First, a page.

In hopes of understanding the Support Intensity Scales Assessment

This posting is very complicated.  I’m trying to make the Support Intensity Scales (SIS), which are used to assess our folks with ID, understandable to those who are reading reports.  These scores are used and have been reported in “research” by DDD but unfortunately, the author does not report the significance of the scores nor use as they are intended by the developers of the SIS.  My hope is to clarify the issues and to show what these scores really do represent by the assessments that were completed in Washington State.

Information regarding the Supports Intensity Scales (SIS) – used in Washington State to assess the support needs of individuals with Intellectual Disabilities.

The purpose of the SIS has 3 sections:

Section 1:  Support Needs Scale – 6 Life Activity Areas

  1. Home Living Activities
  2. Community Living Activities
  3. Lifelong Learning Activities
  4. Employment Activities
  5. Health and Safety Activities
  6. Social Activities

Section 2:  Supplemental Protection and Advocacy Scale (WA does not use this portion in the DDD assessments)

Section 3:  Exceptional Medical and Behavioral Support Needs – to be seen as significant, the score on this section must be greater than 5 (range 0-32 Medical, range 0-26 Behavioral) or have at least one area score a 2 (range 0-2).  If the answer is yes to any of these questions, it is highly likely that the individual has a greater support need than others with a similar SIS Support Needs Index.

The presence of exceptional medical and behavior support needs is higher in the RHC populations than the other two populations.   Those who score in “exceptional need” will have higher support needs than other clients who may have the same Support Needs Index Score.

This graph indicates the frequency distribution of the Support Needs Index – you can see it follow the typical bell curve.  The cost of care increases as the SIS increases.  For those with significant exceptional needs, their cost of care will be more than someone else with the same SIS Support Needs Index Score.

It is clear from the data presented that those in the RHC have significantly higher support needs and exceptional medical and behavior needs than the residents in the Community Residential and Other Community Residential.  I have written to Barbara Lucenko and Lijian He, authors of the DDD Report several times to have them clarify and correct their information or to at least explain thier conclusions but they have not responded.  I hope that other research which is done in our state is more reliable than some of these reports published by DSHS.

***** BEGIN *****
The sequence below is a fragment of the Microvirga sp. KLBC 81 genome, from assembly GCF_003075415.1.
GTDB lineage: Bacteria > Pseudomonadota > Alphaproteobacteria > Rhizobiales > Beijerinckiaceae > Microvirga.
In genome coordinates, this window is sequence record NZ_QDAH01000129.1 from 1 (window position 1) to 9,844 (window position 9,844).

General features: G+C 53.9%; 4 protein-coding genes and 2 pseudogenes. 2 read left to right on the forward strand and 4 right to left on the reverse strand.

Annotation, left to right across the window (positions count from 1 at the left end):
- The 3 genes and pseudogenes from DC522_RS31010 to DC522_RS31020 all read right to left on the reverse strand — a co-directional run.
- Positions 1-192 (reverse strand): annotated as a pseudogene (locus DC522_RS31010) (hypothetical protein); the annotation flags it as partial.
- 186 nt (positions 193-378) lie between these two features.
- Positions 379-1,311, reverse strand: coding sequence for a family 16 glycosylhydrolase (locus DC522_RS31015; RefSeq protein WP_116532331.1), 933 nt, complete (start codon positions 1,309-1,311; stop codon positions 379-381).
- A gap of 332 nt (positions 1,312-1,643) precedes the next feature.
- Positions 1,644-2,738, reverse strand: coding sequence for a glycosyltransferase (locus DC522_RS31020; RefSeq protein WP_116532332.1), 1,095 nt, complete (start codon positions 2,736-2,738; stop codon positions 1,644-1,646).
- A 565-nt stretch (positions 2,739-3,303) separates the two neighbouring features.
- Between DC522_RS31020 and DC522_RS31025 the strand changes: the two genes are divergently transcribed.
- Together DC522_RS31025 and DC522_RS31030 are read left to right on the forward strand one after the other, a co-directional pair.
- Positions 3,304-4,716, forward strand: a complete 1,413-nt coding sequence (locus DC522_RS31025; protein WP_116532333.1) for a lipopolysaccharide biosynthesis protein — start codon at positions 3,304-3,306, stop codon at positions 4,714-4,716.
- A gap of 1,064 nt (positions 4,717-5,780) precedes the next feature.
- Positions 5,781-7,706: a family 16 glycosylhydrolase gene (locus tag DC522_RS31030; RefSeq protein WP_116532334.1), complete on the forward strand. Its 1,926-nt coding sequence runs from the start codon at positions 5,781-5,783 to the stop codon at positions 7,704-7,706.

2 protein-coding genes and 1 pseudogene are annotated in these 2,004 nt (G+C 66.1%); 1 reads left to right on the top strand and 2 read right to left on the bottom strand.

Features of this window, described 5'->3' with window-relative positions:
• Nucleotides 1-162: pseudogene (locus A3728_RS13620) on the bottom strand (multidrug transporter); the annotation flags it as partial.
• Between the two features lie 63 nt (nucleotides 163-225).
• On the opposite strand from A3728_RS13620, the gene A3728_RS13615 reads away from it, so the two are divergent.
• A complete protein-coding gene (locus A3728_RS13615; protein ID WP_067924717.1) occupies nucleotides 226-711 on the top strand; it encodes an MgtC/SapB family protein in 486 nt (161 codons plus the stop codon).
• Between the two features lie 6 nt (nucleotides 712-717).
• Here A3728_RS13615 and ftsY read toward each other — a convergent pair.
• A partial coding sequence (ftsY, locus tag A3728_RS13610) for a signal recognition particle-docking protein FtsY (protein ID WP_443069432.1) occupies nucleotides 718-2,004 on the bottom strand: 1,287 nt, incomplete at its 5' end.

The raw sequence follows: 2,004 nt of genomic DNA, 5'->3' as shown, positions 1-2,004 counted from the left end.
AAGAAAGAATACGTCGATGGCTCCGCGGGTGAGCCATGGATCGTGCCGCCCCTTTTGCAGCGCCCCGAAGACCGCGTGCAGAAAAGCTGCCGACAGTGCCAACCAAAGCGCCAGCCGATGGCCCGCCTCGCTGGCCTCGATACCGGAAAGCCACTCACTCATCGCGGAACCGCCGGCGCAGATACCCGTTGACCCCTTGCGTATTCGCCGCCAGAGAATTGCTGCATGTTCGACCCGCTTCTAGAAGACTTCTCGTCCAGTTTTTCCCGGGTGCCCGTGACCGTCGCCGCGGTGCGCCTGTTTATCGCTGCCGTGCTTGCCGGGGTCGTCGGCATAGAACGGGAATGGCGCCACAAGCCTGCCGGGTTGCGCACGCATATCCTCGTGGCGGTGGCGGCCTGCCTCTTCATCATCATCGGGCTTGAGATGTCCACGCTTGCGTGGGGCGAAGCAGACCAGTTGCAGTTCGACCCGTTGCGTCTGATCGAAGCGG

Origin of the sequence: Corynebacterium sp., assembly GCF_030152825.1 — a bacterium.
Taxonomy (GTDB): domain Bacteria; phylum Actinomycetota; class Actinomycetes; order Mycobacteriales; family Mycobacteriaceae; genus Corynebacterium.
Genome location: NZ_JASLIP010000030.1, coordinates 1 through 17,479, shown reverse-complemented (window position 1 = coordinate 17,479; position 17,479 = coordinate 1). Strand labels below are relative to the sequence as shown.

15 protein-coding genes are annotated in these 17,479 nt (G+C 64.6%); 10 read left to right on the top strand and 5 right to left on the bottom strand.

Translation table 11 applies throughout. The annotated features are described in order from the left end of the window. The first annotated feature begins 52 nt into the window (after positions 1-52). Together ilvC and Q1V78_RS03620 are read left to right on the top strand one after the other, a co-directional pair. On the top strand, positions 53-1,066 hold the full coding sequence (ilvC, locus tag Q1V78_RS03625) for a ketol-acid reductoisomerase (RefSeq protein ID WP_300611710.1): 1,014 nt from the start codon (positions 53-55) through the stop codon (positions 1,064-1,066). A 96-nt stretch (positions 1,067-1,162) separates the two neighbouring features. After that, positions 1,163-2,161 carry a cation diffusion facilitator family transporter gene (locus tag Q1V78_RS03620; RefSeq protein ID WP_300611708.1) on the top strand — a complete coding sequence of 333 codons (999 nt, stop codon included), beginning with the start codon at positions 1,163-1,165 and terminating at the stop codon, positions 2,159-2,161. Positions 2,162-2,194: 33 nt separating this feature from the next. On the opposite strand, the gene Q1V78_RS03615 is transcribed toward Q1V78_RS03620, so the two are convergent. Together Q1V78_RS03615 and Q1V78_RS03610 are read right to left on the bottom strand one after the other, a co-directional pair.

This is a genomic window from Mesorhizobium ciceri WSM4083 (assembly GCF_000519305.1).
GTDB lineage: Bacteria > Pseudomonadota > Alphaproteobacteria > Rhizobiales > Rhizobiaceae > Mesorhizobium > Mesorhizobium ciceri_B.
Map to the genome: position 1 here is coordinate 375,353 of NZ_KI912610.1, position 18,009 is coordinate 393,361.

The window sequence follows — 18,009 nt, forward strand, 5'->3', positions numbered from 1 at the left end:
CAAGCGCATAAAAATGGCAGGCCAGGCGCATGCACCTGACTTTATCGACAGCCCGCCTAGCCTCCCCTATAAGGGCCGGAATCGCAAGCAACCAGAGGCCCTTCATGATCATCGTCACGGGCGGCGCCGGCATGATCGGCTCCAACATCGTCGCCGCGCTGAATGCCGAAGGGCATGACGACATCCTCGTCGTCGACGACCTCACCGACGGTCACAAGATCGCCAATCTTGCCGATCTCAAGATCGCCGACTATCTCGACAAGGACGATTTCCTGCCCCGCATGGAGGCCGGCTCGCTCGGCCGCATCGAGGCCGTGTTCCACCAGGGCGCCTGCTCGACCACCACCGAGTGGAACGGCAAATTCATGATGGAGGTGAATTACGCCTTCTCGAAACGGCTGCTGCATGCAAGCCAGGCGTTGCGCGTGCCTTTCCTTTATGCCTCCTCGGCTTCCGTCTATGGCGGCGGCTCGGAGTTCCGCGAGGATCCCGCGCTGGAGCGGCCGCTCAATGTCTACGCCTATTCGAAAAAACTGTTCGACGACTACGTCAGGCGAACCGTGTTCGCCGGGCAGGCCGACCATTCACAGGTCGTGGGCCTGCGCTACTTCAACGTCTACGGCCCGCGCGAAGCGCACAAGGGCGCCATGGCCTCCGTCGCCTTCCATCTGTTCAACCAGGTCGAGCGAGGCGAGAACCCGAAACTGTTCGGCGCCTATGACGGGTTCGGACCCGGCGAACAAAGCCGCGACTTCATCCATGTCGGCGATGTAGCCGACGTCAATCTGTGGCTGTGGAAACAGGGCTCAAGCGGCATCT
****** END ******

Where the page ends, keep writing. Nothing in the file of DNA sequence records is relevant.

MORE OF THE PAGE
Will Negligence become the new standard of care?


This chart illustrates the comparison of the cost of care for similar clients who have high support care needs of 24 hours/day.  By continuing to be misled by many who claim that they can better serve these residents in the community and at a lower cost, they have no data to support that claim.  The reason is because it is impossible.

To move these clients (who do not want to be moved anyhow) to a different environment assuming that thier care cost would go down is a form of abuse and neglect.  Is this a choice which you would choose for your loved one?  I would hope not.  It’s certainly not a choice that I will choose.

What is happening though is that we are not given the choice – this “choice” is being made for us and our loved ones by those who do not have a clue about how demanding it is to care for some of these residents.  They base their information on caring for those with much lower support care needs.

When taking a look at the chart below, you can see the average support care needs which each agency reports.  Why are the advocates who care for residents with much lower support care needs able to manipulate our legislators and citizens into believing that they also know what is best for and how best to care for our residents with the higher support care needs?  This is ludicrous.



It is time that the advocates who say they are advocating for those with developmental and intellectual disabilities not only listen to people who care for those with high support needs but also re-read the US DD Act and the 1999 US Supreme Court Decision of Olmstead to understand that by continuing on the path of advocacy which they are on does not only cause more crisis and loss of services, it does not uphold the decision of Olmstead or the US DD Act.

It’s time that the family members, community members and caregivers of those with the highest support needs are allowed to be included in Stakeholder discussions and decisions.  What happened to “nothing about us without us” – does it not apply to these folks?


2011 cost of care charts  Please read this report for data, citations and more information